Friday, February 7, 2020

Right to Rule Essay Example | Topics and Well Written Essays - 3000 words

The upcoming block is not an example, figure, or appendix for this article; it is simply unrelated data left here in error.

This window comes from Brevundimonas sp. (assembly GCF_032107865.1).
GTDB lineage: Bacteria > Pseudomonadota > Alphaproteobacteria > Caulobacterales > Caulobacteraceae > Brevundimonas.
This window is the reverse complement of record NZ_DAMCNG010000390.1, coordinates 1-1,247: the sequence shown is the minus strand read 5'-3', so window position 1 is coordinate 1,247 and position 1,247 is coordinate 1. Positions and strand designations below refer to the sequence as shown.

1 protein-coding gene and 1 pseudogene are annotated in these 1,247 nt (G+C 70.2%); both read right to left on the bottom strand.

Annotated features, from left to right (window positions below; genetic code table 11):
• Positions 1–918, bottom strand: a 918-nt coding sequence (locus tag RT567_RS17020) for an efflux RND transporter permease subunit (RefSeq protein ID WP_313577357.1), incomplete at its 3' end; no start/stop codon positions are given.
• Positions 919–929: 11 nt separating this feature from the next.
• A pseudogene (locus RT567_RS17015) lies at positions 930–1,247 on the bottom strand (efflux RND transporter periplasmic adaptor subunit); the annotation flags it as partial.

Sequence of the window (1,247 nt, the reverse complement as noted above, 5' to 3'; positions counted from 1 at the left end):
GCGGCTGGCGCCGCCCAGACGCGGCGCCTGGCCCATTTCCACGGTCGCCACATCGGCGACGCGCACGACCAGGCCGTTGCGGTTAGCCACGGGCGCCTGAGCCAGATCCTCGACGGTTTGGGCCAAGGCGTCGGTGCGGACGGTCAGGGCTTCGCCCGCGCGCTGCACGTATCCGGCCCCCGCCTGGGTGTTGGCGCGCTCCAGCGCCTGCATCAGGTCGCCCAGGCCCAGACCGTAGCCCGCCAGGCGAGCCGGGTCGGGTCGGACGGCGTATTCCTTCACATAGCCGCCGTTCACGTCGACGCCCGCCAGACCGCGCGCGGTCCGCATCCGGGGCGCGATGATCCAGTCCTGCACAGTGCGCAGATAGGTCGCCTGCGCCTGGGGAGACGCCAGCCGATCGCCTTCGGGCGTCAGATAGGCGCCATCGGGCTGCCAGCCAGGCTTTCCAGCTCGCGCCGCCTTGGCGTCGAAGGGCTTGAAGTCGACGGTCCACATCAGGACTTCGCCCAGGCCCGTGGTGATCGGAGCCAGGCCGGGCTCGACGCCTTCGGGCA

Right to Rule - Essay Example However, though the Supreme Court allowed itself to be bullied into submission, the country now has the chance to right the wrong committed four years ago and reinstate Estrada as president. Many things stand in favor of this. Therefore, though Chief Justice Davide and GMA stole the presidency from Erap and the Filipino people, now there is a chance that this injustice might be reversed. The truth regarding the conduct of former president Estrada has never really been sought by the Philippine Supreme Court. Over the past four years and with little success, Estrada's lawyer has repeatedly sought an audience with the justices of that court, arguing that his client had not received a fair trial. According to the constitution of the Republic of the Philippines, attorneys are allowed to call into question judgments made by the Supreme Court, provided the attorney act respectfully, in accordance with the law, and also provided that the faith of the people in the judicial system is not harmed. The law has made allowance for the fallibility of the Supreme Court and agrees to hear any respectful and warranted complaint brought against it. The truth of this was, however, not evident in the Court's handling of the appeals made by attorney Alan F. Paguia in defense of President Estrada. Rather, he has been accused of "seeking to breathe life into the carcass of a long-dead issu e" (CITATION). These and other similar accusations were made after Paguia, upon going before the Sandiganbayan, requested the following: First, that President Estrada be given the opportunity to vindicate himself and prove that he was not allowed to have a fair trial; and second, that Panganiban and several of the other key players in the prosecution's case be issued a subpoena to provide documents that prove their support of the edict that proclaimed Vice President Gloria Macapagal Arroyo as the new president of the Republic of the Philippines. However, this motion was denied and Paguia declared by the court to be belligerent and seeking to incite public mistrust of the judicial system. His behavior was described as "an obstinate display of defiance" (CITATION). Furthermore, it was said that "in liberally imputing sinister and devious motives and questioning the impartiality, integrity, and authority of the members of the Court, Atty. Paguia has only succeeded in seeking to impede, obstruct, and p ervert the dispensation of justice" (CITATION). Consequently, his license to practice law was indefinitely suspended by the Sandiganbayan. To allow himself to be barred from his profession, it would appear that Paguia, in making those appeals in the behalf of President Estrada, was acting upon a principle. In fact, he appears to have been morally obliged to assert these claims because of the manner in which the original case was handled. The components of the four-pronged charges in the case against President Erap are all monetary in nature. They consist of funds received from illegal gambling (jueteng), funds from the tobacco excise tax, commissions received from Bell Corporation, and owning an account in the name of Jose Velarde. These allegations

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